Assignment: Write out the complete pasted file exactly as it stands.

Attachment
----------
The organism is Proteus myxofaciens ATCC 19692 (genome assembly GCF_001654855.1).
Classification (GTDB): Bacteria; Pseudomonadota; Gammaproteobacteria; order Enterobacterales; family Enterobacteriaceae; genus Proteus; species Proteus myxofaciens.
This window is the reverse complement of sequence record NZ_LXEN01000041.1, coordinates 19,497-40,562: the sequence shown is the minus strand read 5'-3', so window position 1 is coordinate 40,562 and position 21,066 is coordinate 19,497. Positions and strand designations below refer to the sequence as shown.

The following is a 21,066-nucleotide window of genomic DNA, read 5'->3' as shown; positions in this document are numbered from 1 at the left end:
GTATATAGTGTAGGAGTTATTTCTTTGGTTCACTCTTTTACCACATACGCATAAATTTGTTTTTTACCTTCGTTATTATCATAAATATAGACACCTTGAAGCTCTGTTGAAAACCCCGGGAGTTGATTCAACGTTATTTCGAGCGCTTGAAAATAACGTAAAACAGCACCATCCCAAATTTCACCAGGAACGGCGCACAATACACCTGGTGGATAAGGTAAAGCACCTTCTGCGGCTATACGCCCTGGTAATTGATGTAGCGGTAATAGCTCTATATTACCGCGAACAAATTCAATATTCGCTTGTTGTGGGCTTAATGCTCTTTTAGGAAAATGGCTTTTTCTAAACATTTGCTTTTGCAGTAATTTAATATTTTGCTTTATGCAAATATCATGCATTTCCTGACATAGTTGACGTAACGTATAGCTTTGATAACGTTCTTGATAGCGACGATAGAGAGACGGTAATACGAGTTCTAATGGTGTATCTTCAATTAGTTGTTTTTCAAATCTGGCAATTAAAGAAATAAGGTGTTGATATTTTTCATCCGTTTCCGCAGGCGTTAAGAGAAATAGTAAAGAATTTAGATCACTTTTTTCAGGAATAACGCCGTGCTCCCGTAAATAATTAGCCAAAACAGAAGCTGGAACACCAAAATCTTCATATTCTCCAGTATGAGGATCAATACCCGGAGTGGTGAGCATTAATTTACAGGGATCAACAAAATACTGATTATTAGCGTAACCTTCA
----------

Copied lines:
The organism is Proteus myxofaciens ATCC 19692 (genome assembly GCF_001654855.1).
Classification (GTDB): Bacteria; Pseudomonadota; Gammaproteobacteria; order Enterobacterales; family Enterobacteriaceae; genus Proteus; species Proteus myxofaciens.
This window is the reverse complement of sequence record NZ_LXEN01000041.1, coordinates 19,497-40,562: the sequence shown is the minus strand read 5'-3', so window position 1 is coordinate 40,562 and position 21,066 is coordinate 19,497. Positions and strand designations below refer to the sequence as shown.

The following is a 21,066-nucleotide window of genomic DNA, read 5'->3' as shown; positions in this document are numbered from 1 at the left end:
GTATATAGTGTAGGAGTTATTTCTTTGGTTCACTCTTTTACCACATACGCATAAATTTGTTTTTTACCTTCGTTATTATCATAAATATAGACACCTTGAAGCTCTGTTGAAAACCCCGGGAGTTGATTCAACGTTATTTCGAGCGCTTGAAAATAACGTAAAACAGCACCATCCCAAATTTCACCAGGAACGGCGCACAATACACCTGGTGGATAAGGTAAAGCACCTTCTGCGGCTATACGCCCTGGTAATTGATGTAGCGGTAATAGCTCTATATTACCGCGAACAAATTCAATATTCGCTTGTTGTGGGCTTAATGCTCTTTTAGGAAAATGGCTTTTTCTAAACATTTGCTTTTGCAGTAATTTAATATTTTGCTTTATGCAAATATCATGCATTTCCTGACATAGTTGACGTAACGTATAGCTTTGATAACGTTCTTGATAGCGACGATAGAGAGACGGTAATACGAGTTCTAATGGTGTATCTTCAATTAGTTGTTTTTCAAATCTGGCAATTAAAGAAATAAGGTGTTGATATTTTTCATCCGTTTCCGCAGGCGTTAAGAGAAATAGTAAAGAATTTAGATCACTTTTTTCAGGAATAACGCCGTGCTCCCGTAAATAATTAGCCAAAACAGAAGCTGGAACACCAAAATCTTCATATTCTCCAGTATGAGGATCAATACCCGGAGTGGTGAGCATTAATTTACAGGGATCAACAAAATACTGATTATTAGCGTAACCTTCA